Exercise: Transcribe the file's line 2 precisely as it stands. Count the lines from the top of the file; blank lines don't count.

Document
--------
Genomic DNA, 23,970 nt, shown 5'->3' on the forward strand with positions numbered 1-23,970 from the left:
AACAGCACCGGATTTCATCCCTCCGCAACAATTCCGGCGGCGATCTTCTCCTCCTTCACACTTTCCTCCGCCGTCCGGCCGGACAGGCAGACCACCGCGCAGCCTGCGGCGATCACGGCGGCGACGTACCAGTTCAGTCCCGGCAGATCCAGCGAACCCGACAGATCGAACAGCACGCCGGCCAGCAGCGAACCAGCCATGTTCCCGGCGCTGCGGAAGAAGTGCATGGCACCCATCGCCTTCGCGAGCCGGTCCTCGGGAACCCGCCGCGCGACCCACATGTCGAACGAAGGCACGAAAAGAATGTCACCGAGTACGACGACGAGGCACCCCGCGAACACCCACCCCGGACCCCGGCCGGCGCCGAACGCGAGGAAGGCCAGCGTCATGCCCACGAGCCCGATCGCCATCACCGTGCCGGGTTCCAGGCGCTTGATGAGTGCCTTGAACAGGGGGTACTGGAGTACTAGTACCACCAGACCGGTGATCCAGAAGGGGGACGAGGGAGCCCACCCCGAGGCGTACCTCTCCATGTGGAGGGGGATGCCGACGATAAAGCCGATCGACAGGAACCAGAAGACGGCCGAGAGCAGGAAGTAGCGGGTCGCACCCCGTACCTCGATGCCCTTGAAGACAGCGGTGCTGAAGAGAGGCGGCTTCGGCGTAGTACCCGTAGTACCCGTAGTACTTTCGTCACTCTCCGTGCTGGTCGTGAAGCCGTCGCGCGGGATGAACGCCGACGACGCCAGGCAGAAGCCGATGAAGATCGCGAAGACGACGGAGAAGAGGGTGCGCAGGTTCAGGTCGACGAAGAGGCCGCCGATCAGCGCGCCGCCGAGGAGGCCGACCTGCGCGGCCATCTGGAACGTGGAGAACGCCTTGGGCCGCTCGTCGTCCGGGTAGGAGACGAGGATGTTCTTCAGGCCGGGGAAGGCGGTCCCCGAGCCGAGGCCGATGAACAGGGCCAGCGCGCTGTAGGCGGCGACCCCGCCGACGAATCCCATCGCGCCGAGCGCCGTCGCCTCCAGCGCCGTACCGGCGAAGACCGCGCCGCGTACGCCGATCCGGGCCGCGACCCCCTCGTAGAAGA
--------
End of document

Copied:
AACAGCACCGGATTTCATCCCTCCGCAACAATTCCGGCGGCGATCTTCTCCTCCTTCACACTTTCCTCCGCCGTCCGGCCGGACAGGCAGACCACCGCGCAGCCTGCGGCGATCACGGCGGCGACGTACCAGTTCAGTCCCGGCAGATCCAGCGAACCCGACAGATCGAACAGCACGCCGGCCAGCAGCGAACCAGCCATGTTCCCGGCGCTGCGGAAGAAGTGCATGGCACCCATCGCCTTCGCGAGCCGGTCCTCGGGAACCCGCCGCGCGACCCACATGTCGAACGAAGGCACGAAAAGAATGTCACCGAGTACGACGACGAGGCACCCCGCGAACACCCACCCCGGACCCCGGCCGGCGCCGAACGCGAGGAAGGCCAGCGTCATGCCCACGAGCCCGATCGCCATCACCGTGCCGGGTTCCAGGCGCTTGATGAGTGCCTTGAACAGGGGGTACTGGAGTACTAGTACCACCAGACCGGTGATCCAGAAGGGGGACGAGGGAGCCCACCCCGAGGCGTACCTCTCCATGTGGAGGGGGATGCCGACGATAAAGCCGATCGACAGGAACCAGAAGACGGCCGAGAGCAGGAAGTAGCGGGTCGCACCCCGTACCTCGATGCCCTTGAAGACAGCGGTGCTGAAGAGAGGCGGCTTCGGCGTAGTACCCGTAGTACCCGTAGTACTTTCGTCACTCTCCGTGCTGGTCGTGAAGCCGTCGCGCGGGATGAACGCCGACGACGCCAGGCAGAAGCCGATGAAGATCGCGAAGACGACGGAGAAGAGGGTGCGCAGGTTCAGGTCGACGAAGAGGCCGCCGATCAGCGCGCCGCCGAGGAGGCCGACCTGCGCGGCCATCTGGAACGTGGAGAACGCCTTGGGCCGCTCGTCGTCCGGGTAGGAGACGAGGATGTTCTTCAGGCCGGGGAAGGCGGTCCCCGAGCCGAGGCCGATGAACAGGGCCAGCGCGCTGTAGGCGGCGACCCCGCCGACGAATCCCATCGCGCCGAGCGCCGTCGCCTCCAGCGCCGTACCGGCGAAGACCGCGCCGCGTACGCCGATCCGGGCCGCGACCCCCTCGTAGAAGA